8. The conductor of claim 7, wherein the contact extends in a circumferential direction about the socket portion.

9. The conductor of claim 7, wherein the contact extends in an axial direction along the connector body.

10. The conductor of claim 7, wherein the socket portion includes at least two contacts that extend into the pin receptacle.

11. The conductor of claim 7, wherein the contact has a cantilevered configuration including a base end that is integral with the socket wall and a free end.

12. The conductor of claim 11, wherein the contact extends from the base end toward the pin portion of the contact.

13. The conductor of claim 11, wherein the contact is curved in a hook-like configuration.

14. The conductor of claim 7, wherein a distal most end of the contact projects farthest into the pin receptacle.

15. The conductor of claim 7, wherein the contact has a convex curvature adapted to contact a pin inserted within the pin receptacle.

16. A conductor comprising: a conductor body including a socket portion defining a pin receptacle, the socket portion also including an electrical contact that extends in a circumferential direction about a longitudinal axis of the conductor body.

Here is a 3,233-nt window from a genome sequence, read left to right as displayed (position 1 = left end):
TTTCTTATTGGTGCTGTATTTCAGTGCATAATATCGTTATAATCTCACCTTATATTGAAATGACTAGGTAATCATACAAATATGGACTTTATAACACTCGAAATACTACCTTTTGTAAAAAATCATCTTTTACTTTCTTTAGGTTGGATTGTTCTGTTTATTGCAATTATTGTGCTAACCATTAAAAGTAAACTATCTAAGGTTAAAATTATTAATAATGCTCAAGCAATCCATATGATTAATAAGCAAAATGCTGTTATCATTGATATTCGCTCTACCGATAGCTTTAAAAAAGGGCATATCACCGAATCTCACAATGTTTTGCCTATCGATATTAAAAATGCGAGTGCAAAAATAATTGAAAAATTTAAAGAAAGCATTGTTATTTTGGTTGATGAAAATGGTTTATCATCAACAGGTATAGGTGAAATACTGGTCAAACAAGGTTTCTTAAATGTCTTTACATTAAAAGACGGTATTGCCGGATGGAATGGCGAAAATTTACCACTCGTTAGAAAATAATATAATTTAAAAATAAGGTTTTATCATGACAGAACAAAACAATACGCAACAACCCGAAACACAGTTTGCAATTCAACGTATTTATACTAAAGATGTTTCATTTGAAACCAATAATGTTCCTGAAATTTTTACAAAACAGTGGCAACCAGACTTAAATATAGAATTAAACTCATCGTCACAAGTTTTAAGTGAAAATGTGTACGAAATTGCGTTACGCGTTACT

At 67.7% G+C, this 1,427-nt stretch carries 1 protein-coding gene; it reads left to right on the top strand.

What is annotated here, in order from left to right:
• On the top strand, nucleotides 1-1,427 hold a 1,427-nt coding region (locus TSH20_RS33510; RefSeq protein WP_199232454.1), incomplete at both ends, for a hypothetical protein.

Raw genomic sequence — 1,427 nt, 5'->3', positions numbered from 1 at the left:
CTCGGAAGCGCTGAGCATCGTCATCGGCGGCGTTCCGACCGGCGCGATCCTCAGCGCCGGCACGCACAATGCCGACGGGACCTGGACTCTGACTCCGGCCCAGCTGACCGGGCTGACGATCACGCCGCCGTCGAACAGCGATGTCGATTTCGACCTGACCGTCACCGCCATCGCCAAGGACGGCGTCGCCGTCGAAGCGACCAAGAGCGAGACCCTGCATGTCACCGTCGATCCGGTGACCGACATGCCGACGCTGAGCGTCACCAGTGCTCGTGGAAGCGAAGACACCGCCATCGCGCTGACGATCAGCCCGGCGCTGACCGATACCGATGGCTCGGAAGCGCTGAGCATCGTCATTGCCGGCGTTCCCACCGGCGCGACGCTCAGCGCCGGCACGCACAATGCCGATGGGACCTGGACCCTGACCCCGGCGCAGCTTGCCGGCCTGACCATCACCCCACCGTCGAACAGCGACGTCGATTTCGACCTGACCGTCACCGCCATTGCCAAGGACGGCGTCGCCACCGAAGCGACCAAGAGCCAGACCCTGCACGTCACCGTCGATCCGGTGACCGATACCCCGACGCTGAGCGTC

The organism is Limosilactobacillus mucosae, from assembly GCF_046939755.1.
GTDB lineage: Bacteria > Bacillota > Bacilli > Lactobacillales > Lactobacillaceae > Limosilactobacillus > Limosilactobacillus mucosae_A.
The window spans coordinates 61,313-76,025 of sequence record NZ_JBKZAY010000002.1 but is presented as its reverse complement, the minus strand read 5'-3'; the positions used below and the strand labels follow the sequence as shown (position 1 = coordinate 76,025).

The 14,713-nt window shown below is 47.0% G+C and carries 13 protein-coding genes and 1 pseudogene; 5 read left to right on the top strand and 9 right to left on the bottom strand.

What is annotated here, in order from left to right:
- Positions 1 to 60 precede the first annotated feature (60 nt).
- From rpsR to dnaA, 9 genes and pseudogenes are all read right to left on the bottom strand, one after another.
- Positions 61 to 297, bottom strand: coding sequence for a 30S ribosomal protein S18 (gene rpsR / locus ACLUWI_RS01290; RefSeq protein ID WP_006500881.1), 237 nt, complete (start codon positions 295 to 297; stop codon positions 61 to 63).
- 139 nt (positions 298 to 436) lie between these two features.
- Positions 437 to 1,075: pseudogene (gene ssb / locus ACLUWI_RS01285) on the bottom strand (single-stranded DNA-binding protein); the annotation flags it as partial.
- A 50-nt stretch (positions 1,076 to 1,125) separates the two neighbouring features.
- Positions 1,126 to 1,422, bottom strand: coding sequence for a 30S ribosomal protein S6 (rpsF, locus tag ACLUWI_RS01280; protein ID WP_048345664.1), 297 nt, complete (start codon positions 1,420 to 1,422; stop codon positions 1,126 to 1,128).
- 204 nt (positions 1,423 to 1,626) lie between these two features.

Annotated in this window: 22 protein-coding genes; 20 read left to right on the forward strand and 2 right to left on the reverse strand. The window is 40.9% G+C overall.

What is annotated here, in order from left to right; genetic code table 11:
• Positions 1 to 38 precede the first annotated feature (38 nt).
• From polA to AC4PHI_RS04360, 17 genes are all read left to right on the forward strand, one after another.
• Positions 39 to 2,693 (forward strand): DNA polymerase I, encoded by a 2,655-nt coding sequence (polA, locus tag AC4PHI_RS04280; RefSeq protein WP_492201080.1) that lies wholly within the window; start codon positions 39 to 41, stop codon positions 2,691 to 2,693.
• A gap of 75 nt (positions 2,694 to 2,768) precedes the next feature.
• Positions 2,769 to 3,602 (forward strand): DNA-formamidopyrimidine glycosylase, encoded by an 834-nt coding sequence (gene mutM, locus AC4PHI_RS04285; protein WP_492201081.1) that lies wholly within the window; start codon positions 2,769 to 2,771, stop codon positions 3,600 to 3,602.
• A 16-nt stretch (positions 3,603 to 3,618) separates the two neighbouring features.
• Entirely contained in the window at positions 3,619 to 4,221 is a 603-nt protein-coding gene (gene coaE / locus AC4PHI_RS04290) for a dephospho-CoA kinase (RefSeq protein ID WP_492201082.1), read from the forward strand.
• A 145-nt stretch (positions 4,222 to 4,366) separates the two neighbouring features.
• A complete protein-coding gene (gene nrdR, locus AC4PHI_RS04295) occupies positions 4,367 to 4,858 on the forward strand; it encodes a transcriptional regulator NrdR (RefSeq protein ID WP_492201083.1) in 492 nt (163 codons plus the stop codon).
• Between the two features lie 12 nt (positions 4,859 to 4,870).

Description:

FIELD OF THE INVENTION

[0001] The present disclosure relates generally to conductive pins for electrical connectors and to methods for manufacturing such pins. More particularly, the present disclosure relates to center conductors for coaxial telecommunications connectors and t methods for manufacturing such conductors.

BACKGROUND

[0002] Coaxial connectors used in the telecommunications industry are typically provided with center conductors. An example center conductor 104 is shown in FIG. 14 of U.S. Pat. No. 5,417,588, which is hereby incorporated by reference in its entirety. The center conductor 104 is mounted in a dielectric housing 102 and includes a socket end 122 and a pin end 121. The center conductor 104 is manufactured using a machining process (e.g., a drill or screw machine).

SUMMARY

[0003] The present disclosure relates to conductors for electrical connectors and to methods for making conductors for electrical conductors. It will be appreciated that the specific embodiments disclosed herein are examples of how the broad concepts of the present invention may be put into practice, and that variations can be made with respect to the described methods and conductors without departing from the broad scope of the present invention.